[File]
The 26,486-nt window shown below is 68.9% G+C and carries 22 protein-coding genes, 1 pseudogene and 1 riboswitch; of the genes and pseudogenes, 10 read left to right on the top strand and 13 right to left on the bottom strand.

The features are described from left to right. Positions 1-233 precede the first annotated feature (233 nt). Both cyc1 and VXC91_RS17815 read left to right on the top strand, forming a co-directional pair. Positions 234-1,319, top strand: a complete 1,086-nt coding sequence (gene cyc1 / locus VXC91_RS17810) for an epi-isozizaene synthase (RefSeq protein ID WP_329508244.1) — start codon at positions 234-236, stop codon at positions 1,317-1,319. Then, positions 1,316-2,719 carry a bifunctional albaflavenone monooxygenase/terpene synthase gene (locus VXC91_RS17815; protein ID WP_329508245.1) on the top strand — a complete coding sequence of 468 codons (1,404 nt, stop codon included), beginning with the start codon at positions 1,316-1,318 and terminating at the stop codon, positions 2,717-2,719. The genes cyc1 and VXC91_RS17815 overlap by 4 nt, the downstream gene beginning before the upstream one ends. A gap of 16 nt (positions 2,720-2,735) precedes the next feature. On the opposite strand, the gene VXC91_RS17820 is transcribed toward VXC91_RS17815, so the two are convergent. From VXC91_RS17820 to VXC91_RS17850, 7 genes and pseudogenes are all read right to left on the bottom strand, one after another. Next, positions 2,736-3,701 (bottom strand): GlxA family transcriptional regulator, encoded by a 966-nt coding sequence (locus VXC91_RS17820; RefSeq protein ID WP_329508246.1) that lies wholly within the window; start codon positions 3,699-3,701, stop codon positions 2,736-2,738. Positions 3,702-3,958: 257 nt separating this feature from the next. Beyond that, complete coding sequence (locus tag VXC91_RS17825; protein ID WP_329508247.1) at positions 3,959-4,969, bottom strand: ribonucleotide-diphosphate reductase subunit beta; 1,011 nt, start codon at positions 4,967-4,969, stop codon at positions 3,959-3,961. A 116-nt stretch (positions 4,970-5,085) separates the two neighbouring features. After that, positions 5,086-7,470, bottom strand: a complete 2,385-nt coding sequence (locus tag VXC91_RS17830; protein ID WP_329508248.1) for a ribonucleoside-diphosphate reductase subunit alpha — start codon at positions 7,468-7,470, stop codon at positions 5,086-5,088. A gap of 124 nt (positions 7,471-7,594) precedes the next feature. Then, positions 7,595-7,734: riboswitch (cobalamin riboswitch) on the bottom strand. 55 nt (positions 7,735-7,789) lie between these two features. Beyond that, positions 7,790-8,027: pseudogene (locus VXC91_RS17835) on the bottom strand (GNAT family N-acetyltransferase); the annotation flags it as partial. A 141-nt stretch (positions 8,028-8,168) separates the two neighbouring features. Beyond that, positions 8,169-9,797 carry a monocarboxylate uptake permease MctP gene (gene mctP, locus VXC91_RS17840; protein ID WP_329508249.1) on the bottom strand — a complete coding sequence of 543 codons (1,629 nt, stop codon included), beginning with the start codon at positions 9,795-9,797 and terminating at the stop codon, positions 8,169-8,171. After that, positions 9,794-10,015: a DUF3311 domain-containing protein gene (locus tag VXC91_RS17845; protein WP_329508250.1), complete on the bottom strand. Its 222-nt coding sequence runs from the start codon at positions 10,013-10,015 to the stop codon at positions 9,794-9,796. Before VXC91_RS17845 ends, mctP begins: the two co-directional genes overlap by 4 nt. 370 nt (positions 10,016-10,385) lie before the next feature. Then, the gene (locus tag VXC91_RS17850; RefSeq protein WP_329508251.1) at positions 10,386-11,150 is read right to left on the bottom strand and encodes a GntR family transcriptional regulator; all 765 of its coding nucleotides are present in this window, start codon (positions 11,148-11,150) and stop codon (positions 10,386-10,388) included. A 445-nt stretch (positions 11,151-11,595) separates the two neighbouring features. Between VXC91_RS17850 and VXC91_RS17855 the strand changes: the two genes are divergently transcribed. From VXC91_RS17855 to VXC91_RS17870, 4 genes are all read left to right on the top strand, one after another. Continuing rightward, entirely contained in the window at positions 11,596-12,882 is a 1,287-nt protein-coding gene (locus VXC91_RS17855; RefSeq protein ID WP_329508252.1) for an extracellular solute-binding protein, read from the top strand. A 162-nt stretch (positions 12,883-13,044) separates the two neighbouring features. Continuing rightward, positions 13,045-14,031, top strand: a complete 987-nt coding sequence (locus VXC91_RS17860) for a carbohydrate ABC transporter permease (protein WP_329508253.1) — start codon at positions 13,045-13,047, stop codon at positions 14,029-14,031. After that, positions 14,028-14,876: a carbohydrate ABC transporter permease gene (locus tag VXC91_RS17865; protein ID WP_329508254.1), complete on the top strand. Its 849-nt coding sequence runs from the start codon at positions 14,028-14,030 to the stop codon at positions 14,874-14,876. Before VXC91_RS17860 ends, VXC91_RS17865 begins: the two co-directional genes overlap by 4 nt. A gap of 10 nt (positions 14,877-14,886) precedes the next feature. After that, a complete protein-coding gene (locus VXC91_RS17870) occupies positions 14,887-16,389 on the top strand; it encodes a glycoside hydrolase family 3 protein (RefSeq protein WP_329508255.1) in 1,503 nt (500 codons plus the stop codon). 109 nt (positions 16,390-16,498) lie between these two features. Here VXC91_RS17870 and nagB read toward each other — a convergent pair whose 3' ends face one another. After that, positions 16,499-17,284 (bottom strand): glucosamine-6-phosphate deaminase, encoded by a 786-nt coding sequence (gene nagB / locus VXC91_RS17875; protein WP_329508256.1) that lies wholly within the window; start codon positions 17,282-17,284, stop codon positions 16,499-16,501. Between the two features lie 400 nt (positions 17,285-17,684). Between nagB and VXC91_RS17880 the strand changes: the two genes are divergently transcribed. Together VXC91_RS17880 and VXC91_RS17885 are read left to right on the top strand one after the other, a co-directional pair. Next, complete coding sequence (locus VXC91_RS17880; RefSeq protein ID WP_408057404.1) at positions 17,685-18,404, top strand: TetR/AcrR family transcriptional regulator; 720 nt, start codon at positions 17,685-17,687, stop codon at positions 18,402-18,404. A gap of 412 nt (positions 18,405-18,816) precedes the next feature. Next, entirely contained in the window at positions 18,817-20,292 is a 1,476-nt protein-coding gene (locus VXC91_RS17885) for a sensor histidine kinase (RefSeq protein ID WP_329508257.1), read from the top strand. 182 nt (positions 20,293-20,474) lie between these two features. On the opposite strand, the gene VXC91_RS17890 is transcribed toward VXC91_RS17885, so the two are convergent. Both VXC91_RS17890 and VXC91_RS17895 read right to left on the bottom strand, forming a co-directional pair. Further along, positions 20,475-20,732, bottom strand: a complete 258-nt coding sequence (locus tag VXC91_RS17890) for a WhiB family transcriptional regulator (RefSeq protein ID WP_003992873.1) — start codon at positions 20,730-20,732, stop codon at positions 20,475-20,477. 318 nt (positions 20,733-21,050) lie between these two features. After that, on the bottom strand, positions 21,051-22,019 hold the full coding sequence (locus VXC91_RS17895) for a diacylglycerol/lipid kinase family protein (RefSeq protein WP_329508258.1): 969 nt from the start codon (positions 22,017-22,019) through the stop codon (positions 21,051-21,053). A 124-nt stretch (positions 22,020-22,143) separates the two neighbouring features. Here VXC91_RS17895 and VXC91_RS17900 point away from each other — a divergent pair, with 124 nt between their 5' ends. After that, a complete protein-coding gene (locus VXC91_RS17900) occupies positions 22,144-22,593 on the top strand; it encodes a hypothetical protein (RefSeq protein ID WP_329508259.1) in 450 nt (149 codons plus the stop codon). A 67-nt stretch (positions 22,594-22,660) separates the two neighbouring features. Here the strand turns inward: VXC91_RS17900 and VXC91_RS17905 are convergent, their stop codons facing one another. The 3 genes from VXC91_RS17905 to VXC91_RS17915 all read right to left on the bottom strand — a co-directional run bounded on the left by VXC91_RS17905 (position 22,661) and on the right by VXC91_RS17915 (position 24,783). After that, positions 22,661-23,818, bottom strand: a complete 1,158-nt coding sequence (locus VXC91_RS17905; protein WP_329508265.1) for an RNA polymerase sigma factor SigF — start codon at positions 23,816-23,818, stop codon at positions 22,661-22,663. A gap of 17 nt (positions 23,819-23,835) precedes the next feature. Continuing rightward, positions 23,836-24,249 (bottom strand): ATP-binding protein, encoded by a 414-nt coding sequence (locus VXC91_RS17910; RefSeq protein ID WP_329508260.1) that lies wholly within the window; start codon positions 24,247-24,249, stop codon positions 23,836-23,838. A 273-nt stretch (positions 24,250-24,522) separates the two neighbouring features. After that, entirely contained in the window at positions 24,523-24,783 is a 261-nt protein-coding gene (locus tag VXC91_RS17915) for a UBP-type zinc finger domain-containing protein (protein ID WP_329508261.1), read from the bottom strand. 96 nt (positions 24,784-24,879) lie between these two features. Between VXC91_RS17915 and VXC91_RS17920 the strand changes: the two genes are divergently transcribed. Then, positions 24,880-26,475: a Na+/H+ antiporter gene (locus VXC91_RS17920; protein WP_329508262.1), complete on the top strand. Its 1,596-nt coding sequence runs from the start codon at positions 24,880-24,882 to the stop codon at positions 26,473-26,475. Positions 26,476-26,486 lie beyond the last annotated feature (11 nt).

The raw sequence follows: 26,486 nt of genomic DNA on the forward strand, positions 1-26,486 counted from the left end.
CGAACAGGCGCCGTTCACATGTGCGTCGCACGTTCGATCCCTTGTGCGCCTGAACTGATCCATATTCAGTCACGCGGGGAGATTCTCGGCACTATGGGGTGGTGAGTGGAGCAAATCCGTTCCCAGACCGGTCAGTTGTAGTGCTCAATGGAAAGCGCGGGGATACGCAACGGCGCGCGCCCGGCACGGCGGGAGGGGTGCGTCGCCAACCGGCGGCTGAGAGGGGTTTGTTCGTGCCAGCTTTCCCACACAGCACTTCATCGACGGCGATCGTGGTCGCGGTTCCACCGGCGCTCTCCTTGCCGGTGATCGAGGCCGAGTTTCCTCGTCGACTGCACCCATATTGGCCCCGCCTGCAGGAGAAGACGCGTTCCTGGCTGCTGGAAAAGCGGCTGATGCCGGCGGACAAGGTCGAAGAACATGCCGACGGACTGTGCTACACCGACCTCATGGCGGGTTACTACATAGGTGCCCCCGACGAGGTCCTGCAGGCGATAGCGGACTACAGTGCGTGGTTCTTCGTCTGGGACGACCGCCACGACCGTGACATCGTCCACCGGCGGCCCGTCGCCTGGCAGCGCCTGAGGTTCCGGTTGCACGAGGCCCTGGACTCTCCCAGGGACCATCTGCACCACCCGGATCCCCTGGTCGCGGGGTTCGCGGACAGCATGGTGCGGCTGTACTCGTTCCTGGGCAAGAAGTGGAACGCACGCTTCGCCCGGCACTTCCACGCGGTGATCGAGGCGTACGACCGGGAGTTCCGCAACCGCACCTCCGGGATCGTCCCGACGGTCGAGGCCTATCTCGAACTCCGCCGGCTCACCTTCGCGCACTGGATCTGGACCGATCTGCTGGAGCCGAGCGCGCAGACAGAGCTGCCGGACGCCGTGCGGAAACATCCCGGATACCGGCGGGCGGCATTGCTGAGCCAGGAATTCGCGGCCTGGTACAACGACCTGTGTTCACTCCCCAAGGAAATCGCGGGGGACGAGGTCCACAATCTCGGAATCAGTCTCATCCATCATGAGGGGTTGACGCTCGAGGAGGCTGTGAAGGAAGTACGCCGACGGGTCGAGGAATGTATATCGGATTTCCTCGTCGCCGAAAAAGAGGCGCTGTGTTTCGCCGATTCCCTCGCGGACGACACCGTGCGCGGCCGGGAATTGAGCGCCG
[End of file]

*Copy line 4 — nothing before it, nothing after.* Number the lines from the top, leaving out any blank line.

CGAACAGGCGCCGTTCACATGTGCGTCGCACGTTCGATCCCTTGTGCGCCTGAACTGATCCATATTCAGTCACGCGGGGAGATTCTCGGCACTATGGGGTGGTGAGTGGAGCAAATCCGTTCCCAGACCGGTCAGTTGTAGTGCTCAATGGAAAGCGCGGGGATACGCAACGGCGCGCGCCCGGCACGGCGGGAGGGGTGCGTCGCCAACCGGCGGCTGAGAGGGGTTTGTTCGTGCCAGCTTTCCCACACAGCACTTCATCGACGGCGATCGTGGTCGCGGTTCCACCGGCGCTCTCCTTGCCGGTGATCGAGGCCGAGTTTCCTCGTCGACTGCACCCATATTGGCCCCGCCTGCAGGAGAAGACGCGTTCCTGGCTGCTGGAAAAGCGGCTGATGCCGGCGGACAAGGTCGAAGAACATGCCGACGGACTGTGCTACACCGACCTCATGGCGGGTTACTACATAGGTGCCCCCGACGAGGTCCTGCAGGCGATAGCGGACTACAGTGCGTGGTTCTTCGTCTGGGACGACCGCCACGACCGTGACATCGTCCACCGGCGGCCCGTCGCCTGGCAGCGCCTGAGGTTCCGGTTGCACGAGGCCCTGGACTCTCCCAGGGACCATCTGCACCACCCGGATCCCCTGGTCGCGGGGTTCGCGGACAGCATGGTGCGGCTGTACTCGTTCCTGGGCAAGAAGTGGAACGCACGCTTCGCCCGGCACTTCCACGCGGTGATCGAGGCGTACGACCGGGAGTTCCGCAACCGCACCTCCGGGATCGTCCCGACGGTCGAGGCCTATCTCGAACTCCGCCGGCTCACCTTCGCGCACTGGATCTGGACCGATCTGCTGGAGCCGAGCGCGCAGACAGAGCTGCCGGACGCCGTGCGGAAACATCCCGGATACCGGCGGGCGGCATTGCTGAGCCAGGAATTCGCGGCCTGGTACAACGACCTGTGTTCACTCCCCAAGGAAATCGCGGGGGACGAGGTCCACAATCTCGGAATCAGTCTCATCCATCATGAGGGGTTGACGCTCGAGGAGGCTGTGAAGGAAGTACGCCGACGGGTCGAGGAATGTATATCGGATTTCCTCGTCGCCGAAAAAGAGGCGCTGTGTTTCGCCGATTCCCTCGCGGACGACACCGTGCGCGGCCGGGAATTGAGCGCCG